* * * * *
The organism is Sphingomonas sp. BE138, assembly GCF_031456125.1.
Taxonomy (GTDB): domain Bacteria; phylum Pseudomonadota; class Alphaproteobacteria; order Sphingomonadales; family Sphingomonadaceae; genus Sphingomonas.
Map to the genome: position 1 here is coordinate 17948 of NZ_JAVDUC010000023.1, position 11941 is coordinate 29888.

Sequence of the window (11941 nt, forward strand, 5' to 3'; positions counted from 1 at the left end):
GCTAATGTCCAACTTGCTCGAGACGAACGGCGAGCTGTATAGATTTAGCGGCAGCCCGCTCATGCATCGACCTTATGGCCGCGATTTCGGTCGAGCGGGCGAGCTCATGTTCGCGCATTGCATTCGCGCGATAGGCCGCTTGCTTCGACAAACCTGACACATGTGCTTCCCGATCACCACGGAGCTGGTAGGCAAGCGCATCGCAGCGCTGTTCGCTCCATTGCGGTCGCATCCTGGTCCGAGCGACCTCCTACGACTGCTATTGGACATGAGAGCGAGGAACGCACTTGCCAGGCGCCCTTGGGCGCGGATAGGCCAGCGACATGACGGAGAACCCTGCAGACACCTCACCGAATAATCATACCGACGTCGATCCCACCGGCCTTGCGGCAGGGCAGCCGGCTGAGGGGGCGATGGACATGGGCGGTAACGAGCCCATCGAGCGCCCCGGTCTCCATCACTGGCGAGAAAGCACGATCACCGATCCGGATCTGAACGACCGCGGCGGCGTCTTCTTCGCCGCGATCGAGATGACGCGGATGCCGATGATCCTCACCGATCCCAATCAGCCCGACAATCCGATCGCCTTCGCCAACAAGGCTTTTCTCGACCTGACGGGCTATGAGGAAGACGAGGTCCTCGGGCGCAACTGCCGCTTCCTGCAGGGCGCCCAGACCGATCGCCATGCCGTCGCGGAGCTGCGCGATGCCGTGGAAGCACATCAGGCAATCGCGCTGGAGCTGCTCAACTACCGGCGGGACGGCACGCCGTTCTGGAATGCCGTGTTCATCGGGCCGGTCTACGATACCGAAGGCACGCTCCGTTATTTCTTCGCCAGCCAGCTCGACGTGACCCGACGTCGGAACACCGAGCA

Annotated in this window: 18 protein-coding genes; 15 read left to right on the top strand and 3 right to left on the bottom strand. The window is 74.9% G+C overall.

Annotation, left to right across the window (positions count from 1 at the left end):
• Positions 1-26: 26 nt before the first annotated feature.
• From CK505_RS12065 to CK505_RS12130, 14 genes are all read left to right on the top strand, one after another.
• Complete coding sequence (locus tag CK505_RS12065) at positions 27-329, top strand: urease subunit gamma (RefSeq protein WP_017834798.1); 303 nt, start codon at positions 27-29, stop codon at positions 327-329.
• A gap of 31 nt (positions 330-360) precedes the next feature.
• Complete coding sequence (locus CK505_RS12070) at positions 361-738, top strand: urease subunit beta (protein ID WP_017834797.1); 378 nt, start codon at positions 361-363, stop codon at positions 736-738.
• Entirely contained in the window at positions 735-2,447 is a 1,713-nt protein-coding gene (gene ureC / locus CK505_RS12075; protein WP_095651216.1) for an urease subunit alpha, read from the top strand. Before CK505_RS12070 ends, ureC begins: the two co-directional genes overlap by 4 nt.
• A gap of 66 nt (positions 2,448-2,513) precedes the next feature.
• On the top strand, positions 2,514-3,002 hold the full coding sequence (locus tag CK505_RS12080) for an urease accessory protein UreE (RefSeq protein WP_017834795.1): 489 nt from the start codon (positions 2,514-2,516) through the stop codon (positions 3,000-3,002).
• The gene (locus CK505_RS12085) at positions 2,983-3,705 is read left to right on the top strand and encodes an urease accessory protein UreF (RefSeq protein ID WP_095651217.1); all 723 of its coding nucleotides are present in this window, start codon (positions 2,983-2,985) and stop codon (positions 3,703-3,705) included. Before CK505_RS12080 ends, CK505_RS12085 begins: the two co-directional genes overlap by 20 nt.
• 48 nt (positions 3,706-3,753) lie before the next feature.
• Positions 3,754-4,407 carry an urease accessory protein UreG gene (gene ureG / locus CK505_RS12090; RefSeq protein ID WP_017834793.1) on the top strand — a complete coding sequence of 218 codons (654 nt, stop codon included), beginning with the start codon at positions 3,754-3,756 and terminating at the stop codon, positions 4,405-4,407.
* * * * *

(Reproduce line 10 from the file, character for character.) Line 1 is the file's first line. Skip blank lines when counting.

• Complete coding sequence (locus tag CK505_RS12065) at positions 27-329, top strand: urease subunit gamma (RefSeq protein WP_017834798.1); 303 nt, start codon at positions 27-29, stop codon at positions 327-329.